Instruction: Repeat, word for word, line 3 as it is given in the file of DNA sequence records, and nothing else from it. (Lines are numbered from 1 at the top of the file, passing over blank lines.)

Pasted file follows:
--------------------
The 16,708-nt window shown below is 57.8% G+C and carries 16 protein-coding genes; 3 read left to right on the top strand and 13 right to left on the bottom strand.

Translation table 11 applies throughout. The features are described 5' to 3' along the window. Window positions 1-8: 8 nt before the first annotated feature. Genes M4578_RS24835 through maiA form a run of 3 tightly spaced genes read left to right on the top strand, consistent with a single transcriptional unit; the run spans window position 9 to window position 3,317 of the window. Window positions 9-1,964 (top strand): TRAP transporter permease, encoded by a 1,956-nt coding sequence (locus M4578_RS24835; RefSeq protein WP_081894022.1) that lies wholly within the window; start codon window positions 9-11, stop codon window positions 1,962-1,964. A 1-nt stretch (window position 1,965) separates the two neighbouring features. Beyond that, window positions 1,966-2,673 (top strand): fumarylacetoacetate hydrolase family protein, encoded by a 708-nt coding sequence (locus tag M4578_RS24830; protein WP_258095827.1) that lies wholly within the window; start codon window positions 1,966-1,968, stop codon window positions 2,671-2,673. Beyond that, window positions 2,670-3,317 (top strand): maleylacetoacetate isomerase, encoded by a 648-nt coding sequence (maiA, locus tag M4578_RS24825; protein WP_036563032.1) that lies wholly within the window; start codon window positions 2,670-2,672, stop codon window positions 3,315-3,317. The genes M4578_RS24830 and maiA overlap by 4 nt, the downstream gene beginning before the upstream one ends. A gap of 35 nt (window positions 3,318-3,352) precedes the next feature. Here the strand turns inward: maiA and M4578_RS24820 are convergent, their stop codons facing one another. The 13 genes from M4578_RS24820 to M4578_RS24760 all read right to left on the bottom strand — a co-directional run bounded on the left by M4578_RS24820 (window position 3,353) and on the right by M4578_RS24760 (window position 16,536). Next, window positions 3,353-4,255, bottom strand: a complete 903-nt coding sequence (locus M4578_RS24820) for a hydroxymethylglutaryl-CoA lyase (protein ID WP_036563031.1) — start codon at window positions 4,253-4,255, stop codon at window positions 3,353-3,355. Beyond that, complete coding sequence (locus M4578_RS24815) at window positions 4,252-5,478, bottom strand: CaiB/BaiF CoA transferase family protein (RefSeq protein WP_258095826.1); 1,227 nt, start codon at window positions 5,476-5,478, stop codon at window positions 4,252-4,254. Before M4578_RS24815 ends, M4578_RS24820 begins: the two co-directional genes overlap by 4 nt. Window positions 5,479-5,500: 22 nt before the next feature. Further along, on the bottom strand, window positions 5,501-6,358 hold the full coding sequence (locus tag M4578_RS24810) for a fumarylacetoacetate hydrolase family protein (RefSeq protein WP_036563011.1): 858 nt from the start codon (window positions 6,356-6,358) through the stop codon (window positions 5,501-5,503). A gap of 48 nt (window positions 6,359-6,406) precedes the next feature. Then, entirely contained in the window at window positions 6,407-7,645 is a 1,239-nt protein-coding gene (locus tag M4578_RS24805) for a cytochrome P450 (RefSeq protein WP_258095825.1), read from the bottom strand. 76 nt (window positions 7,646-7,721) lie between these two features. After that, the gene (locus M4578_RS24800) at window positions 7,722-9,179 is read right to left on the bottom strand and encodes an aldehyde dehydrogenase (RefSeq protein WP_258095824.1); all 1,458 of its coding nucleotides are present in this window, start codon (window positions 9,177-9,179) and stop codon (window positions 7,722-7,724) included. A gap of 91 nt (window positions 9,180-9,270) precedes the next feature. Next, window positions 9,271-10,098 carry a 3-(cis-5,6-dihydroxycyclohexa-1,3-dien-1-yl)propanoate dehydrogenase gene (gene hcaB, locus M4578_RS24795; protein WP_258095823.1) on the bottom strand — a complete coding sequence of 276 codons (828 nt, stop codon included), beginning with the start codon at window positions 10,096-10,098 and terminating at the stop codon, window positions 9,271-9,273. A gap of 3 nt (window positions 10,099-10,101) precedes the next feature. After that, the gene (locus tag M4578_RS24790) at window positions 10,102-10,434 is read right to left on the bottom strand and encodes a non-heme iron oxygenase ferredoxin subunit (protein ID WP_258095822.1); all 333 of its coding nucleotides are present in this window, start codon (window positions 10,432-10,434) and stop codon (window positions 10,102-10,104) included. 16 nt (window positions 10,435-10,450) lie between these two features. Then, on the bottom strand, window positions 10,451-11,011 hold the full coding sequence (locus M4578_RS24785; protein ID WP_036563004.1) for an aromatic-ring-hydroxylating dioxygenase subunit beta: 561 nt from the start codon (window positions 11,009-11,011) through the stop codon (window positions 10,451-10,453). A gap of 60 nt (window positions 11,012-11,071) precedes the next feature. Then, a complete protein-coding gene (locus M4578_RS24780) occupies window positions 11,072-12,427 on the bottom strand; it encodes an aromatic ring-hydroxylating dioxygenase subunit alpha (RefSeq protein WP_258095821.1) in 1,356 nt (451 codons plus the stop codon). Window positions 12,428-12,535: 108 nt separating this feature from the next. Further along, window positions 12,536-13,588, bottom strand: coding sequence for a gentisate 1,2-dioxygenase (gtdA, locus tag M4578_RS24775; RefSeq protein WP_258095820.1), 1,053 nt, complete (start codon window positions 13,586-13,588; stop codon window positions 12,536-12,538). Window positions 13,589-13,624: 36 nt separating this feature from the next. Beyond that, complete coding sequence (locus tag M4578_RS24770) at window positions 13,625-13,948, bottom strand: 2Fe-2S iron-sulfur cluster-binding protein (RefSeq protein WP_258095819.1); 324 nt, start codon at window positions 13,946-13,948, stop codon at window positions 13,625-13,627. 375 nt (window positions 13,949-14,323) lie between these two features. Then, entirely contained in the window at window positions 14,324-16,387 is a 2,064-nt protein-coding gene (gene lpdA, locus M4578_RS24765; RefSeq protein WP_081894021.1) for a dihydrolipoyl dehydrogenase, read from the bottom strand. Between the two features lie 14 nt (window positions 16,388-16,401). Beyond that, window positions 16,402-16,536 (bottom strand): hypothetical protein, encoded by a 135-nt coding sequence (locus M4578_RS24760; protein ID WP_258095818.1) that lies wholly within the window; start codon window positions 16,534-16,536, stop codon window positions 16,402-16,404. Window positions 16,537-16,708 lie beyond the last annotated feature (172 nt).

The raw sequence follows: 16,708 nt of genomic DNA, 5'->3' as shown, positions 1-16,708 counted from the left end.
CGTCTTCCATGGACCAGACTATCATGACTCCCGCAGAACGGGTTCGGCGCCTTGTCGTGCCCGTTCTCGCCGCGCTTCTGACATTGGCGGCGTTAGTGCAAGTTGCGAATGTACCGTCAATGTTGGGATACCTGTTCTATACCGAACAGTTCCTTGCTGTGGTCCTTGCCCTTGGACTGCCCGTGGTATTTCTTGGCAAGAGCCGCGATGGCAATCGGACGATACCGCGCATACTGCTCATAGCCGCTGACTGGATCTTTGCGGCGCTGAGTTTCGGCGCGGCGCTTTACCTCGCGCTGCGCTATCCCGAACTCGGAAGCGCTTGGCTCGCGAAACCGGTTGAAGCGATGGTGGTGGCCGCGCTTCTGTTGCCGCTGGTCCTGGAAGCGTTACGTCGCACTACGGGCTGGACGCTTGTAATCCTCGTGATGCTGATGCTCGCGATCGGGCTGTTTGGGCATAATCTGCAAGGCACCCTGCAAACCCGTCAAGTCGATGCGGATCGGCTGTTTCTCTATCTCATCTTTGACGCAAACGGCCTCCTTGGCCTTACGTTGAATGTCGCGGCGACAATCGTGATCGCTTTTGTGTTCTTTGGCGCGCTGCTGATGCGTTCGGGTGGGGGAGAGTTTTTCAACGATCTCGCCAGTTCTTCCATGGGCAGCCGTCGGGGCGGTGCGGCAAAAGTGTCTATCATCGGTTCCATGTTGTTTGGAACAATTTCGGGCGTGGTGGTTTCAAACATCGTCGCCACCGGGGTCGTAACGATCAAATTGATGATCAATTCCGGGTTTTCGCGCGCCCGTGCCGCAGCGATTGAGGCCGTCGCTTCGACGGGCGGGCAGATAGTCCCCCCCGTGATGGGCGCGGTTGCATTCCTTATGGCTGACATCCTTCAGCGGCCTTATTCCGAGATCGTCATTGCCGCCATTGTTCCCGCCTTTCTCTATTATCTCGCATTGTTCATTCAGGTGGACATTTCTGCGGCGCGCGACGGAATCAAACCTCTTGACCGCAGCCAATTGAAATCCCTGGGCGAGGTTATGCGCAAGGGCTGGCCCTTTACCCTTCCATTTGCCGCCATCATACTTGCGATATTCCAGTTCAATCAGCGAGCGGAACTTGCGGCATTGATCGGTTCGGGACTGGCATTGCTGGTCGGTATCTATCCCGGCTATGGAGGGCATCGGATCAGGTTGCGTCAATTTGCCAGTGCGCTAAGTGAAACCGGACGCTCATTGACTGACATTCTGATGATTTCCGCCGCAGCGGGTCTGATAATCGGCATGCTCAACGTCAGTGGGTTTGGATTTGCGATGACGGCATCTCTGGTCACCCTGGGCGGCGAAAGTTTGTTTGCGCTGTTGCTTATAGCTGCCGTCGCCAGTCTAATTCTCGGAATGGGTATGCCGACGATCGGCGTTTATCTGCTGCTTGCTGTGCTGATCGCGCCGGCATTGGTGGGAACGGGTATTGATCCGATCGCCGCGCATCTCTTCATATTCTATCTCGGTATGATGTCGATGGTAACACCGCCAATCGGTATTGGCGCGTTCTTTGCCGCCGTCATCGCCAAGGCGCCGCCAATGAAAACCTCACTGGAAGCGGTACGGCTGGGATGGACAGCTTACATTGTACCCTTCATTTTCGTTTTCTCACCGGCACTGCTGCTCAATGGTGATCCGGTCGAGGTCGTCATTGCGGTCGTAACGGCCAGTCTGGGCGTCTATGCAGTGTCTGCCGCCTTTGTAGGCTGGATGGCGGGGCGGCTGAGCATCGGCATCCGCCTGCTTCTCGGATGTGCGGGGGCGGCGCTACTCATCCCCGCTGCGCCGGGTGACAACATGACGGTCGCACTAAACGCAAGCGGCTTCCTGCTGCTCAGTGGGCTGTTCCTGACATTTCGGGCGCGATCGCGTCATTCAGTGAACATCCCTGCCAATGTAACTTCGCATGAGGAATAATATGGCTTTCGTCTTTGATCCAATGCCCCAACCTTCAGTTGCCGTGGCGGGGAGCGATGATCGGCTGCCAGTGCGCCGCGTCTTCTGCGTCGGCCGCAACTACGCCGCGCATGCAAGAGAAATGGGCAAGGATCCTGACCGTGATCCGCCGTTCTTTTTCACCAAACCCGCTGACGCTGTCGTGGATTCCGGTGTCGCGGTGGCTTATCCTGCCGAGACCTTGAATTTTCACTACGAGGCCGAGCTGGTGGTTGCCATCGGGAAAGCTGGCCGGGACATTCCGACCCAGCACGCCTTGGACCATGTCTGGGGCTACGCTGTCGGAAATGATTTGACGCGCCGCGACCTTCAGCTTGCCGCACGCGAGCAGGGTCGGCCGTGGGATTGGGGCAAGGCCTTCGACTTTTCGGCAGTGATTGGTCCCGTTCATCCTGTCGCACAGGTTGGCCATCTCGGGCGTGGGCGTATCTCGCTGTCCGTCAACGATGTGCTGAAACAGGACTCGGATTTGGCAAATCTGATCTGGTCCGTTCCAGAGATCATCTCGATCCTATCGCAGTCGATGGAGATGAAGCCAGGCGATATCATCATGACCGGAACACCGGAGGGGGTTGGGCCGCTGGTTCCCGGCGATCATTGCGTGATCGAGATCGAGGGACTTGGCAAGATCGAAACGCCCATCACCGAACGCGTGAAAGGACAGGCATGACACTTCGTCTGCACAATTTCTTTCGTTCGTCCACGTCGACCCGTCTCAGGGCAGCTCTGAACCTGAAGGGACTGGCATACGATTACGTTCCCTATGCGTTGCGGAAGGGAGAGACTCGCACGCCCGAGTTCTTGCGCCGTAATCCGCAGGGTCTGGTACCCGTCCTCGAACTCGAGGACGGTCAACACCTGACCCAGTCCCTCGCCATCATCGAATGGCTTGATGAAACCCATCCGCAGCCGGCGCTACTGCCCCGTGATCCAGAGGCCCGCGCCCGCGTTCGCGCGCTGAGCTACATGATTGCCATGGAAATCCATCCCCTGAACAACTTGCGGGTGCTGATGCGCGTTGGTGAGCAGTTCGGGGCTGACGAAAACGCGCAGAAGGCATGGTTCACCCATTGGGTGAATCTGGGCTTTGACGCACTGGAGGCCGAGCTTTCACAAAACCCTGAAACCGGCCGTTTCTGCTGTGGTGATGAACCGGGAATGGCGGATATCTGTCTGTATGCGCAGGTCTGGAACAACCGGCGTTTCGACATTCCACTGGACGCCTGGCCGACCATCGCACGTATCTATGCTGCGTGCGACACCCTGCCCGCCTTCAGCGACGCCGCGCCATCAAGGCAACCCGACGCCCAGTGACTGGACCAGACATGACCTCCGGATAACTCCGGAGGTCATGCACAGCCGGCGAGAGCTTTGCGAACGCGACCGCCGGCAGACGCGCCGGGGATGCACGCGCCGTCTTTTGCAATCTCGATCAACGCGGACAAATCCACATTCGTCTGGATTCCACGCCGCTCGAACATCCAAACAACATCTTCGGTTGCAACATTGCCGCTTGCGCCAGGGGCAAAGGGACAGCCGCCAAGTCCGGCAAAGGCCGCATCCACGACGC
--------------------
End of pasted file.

The raw sequence follows: 16,708 nt of genomic DNA, 5'->3' as shown, positions 1-16,708 counted from the left end.